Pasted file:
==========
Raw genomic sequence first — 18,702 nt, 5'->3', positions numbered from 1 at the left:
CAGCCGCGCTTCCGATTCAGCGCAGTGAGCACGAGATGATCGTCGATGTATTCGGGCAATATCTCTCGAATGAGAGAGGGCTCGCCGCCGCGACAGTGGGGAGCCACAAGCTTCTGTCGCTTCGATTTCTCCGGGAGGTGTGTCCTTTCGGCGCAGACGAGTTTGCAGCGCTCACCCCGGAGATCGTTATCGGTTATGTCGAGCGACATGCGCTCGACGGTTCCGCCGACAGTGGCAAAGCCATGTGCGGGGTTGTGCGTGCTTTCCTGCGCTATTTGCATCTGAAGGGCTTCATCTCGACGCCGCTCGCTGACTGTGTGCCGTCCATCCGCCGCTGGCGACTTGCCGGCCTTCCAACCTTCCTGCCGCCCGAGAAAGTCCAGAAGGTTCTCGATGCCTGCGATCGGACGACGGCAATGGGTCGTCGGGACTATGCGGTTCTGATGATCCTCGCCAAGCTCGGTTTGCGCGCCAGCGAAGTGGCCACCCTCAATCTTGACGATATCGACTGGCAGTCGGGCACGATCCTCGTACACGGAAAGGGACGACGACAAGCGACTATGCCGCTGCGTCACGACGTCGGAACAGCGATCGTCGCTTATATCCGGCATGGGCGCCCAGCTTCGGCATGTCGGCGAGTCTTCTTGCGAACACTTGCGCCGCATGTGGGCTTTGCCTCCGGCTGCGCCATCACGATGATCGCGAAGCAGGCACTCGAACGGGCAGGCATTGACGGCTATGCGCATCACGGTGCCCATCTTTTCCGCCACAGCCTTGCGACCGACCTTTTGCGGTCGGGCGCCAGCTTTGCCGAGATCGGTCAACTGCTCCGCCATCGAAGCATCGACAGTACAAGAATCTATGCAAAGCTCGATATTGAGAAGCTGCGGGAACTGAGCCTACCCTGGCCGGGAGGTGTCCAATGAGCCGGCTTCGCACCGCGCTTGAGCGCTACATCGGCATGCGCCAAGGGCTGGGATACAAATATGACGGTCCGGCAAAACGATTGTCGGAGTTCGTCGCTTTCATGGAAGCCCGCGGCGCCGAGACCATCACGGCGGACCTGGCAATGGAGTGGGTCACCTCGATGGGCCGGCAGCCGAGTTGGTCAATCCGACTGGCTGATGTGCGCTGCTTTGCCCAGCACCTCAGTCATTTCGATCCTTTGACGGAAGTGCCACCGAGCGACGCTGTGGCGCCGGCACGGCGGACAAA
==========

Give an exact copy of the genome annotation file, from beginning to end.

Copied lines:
Raw genomic sequence first — 18,702 nt, 5'->3', positions numbered from 1 at the left:
CAGCCGCGCTTCCGATTCAGCGCAGTGAGCACGAGATGATCGTCGATGTATTCGGGCAATATCTCTCGAATGAGAGAGGGCTCGCCGCCGCGACAGTGGGGAGCCACAAGCTTCTGTCGCTTCGATTTCTCCGGGAGGTGTGTCCTTTCGGCGCAGACGAGTTTGCAGCGCTCACCCCGGAGATCGTTATCGGTTATGTCGAGCGACATGCGCTCGACGGTTCCGCCGACAGTGGCAAAGCCATGTGCGGGGTTGTGCGTGCTTTCCTGCGCTATTTGCATCTGAAGGGCTTCATCTCGACGCCGCTCGCTGACTGTGTGCCGTCCATCCGCCGCTGGCGACTTGCCGGCCTTCCAACCTTCCTGCCGCCCGAGAAAGTCCAGAAGGTTCTCGATGCCTGCGATCGGACGACGGCAATGGGTCGTCGGGACTATGCGGTTCTGATGATCCTCGCCAAGCTCGGTTTGCGCGCCAGCGAAGTGGCCACCCTCAATCTTGACGATATCGACTGGCAGTCGGGCACGATCCTCGTACACGGAAAGGGACGACGACAAGCGACTATGCCGCTGCGTCACGACGTCGGAACAGCGATCGTCGCTTATATCCGGCATGGGCGCCCAGCTTCGGCATGTCGGCGAGTCTTCTTGCGAACACTTGCGCCGCATGTGGGCTTTGCCTCCGGCTGCGCCATCACGATGATCGCGAAGCAGGCACTCGAACGGGCAGGCATTGACGGCTATGCGCATCACGGTGCCCATCTTTTCCGCCACAGCCTTGCGACCGACCTTTTGCGGTCGGGCGCCAGCTTTGCCGAGATCGGTCAACTGCTCCGCCATCGAAGCATCGACAGTACAAGAATCTATGCAAAGCTCGATATTGAGAAGCTGCGGGAACTGAGCCTACCCTGGCCGGGAGGTGTCCAATGAGCCGGCTTCGCACCGCGCTTGAGCGCTACATCGGCATGCGCCAAGGGCTGGGATACAAATATGACGGTCCGGCAAAACGATTGTCGGAGTTCGTCGCTTTCATGGAAGCCCGCGGCGCCGAGACCATCACGGCGGACCTGGCAATGGAGTGGGTCACCTCGATGGGCCGGCAGCCGAGTTGGTCAATCCGACTGGCTGATGTGCGCTGCTTTGCCCAGCACCTCAGTCATTTCGATCCTTTGACGGAAGTGCCACCGAGCGACGCTGTGGCGCCGGCACGGCGGACAAA